DNA methylation (5-methylcytosine) in mammals and plants silences transposons, retroviruses, and regulates gene imprinting. In mammals, DNA hypermethylation is associated with certain diseases including the onset and progression of cancer. We discovered that the Arabidopsis DEMETER (DME) protein regulates imprinting by DNA demethylation. DME is related to DNA glycosylases that excise damaged/mispaired bases in the base excision DNA repair pathway. DME excises 5-methylcytosine that is replaced with cytosine. DME is expressed primarily in the central cell, the progenitor of the placenta-like endosperm that supports embryo development. DME demethylates and activates maternal allele expression of genes that are imprinted in the endosperm. In mammals, 88 imprinting genes have been discovered, many of which are crucial for proper embryo development. In contrast, only ten plant imprinted genes have been identified and studied in detail. To understand the genome-wide extent of DNA demethylation in the regulation of gene imprinting, we used the Illumina Genome Analyzer """""""" to carryout high-throughput bisulfite sequencing on DNA from wild type endosperm, embryo and dme-mutant endosperm. In addition to finding several sites potentially regulated by DEMETER mediated DNA demethylation we also discovered how global DNA demethylation is invovled in trasposon silenicng.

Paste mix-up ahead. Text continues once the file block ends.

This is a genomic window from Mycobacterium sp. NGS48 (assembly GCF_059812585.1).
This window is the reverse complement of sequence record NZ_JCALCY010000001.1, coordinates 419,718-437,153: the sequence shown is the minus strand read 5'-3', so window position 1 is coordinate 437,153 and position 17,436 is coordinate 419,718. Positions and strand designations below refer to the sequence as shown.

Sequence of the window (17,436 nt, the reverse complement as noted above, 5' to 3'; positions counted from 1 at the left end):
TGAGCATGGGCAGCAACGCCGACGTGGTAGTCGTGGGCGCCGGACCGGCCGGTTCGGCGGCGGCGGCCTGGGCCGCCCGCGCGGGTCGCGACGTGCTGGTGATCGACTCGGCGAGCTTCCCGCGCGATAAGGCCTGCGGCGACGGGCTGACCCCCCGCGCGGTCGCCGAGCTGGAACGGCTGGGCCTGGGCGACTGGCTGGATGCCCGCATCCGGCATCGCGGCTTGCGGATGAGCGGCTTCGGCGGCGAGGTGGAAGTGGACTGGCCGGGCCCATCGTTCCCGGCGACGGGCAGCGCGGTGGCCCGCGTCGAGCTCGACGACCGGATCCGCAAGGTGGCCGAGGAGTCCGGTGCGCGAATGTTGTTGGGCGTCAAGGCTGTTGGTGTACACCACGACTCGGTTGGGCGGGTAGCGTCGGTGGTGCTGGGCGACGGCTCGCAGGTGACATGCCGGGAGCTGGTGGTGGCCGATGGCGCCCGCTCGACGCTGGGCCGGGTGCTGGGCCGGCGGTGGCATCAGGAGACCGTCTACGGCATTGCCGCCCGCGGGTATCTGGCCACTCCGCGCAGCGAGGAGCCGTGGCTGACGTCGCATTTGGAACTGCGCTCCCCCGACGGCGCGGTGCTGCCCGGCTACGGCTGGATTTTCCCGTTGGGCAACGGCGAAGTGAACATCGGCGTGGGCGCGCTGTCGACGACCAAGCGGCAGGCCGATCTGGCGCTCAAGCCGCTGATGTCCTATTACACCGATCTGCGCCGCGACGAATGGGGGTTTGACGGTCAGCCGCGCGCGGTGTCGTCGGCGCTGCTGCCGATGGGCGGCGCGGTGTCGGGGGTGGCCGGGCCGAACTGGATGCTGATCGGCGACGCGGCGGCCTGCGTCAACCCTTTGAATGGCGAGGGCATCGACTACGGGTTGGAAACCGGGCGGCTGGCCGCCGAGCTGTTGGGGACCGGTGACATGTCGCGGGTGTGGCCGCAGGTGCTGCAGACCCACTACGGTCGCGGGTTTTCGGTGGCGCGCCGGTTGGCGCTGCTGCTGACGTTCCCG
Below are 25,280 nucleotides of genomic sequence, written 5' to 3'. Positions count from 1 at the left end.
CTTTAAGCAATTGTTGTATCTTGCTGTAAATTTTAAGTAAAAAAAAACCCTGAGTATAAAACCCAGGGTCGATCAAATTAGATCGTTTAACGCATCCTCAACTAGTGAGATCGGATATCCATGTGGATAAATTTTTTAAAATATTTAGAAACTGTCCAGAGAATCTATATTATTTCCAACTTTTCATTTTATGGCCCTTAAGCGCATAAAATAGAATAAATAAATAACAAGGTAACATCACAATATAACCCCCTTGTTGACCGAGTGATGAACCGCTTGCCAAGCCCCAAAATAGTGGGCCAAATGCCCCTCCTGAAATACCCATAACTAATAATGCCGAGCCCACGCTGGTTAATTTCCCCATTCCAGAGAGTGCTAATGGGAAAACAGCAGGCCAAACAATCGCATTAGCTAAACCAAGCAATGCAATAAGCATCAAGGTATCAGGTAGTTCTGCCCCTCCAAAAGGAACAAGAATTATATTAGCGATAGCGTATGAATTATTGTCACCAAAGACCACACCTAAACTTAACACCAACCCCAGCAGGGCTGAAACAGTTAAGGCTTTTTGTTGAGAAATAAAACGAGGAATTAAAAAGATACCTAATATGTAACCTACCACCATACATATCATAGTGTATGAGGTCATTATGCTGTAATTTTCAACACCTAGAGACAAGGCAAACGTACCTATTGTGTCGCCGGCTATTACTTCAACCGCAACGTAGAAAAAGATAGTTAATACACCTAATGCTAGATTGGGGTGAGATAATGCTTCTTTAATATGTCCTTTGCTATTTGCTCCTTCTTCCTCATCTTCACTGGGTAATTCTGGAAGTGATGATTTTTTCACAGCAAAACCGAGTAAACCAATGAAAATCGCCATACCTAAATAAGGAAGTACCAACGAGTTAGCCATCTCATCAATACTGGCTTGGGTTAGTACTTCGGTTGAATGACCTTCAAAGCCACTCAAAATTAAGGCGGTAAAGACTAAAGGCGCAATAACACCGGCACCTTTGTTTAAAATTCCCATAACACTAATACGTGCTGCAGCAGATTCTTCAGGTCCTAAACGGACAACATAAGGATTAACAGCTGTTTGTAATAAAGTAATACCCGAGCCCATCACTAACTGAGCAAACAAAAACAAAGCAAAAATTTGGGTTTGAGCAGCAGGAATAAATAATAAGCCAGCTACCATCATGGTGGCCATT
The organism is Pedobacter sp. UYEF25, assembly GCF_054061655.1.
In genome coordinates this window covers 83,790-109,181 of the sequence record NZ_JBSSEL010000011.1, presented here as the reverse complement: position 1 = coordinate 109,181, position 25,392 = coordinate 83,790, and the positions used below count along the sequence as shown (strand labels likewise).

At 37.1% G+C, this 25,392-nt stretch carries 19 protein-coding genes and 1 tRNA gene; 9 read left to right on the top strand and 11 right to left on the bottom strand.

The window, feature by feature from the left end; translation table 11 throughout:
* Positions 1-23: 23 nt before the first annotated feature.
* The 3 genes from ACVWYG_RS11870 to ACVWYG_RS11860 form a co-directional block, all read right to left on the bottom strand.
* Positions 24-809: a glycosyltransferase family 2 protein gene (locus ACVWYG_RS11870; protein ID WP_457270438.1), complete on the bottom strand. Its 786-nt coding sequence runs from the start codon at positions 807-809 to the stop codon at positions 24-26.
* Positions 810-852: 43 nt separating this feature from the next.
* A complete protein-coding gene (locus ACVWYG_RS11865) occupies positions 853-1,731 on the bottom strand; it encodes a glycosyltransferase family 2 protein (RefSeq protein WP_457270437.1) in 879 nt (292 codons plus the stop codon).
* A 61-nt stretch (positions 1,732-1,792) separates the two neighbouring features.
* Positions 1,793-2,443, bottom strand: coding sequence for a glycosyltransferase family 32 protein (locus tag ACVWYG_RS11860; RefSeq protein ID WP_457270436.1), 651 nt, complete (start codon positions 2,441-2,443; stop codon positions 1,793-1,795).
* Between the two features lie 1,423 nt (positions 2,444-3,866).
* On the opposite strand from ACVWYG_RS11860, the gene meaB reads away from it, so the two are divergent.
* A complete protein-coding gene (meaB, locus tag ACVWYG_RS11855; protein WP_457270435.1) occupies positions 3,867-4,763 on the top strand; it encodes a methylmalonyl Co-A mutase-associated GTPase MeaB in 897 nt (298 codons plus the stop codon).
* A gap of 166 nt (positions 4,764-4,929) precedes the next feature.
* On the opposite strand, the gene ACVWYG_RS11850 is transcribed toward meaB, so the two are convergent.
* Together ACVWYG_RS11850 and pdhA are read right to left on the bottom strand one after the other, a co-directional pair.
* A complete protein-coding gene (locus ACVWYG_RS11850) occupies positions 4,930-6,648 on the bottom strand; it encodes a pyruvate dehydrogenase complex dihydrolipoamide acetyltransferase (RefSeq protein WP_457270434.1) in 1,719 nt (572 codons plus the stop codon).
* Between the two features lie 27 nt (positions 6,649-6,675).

DNA methylation is an epigenetic modification that is critical for mammal development and aberrancies in it give rise to specific types of cancer. Interestingly, DEMETER is the only protein known to demethylate DNA, thusly reversing the epigenetic effects of DNA methylation. The potential applications for a protein with the ability to naturally demethylate DNA is important, particularly in the field of cancer diagnostics, and therefore demands the basic science required to elucidate the functions of it.
|Ibarra, Christian A; Feng, Xiaoqi; Schoft, Vera K et al. (2012) Active DNA demethylation in plant companion cells reinforces transposon methylation in gametes. Science 337:1360-1364|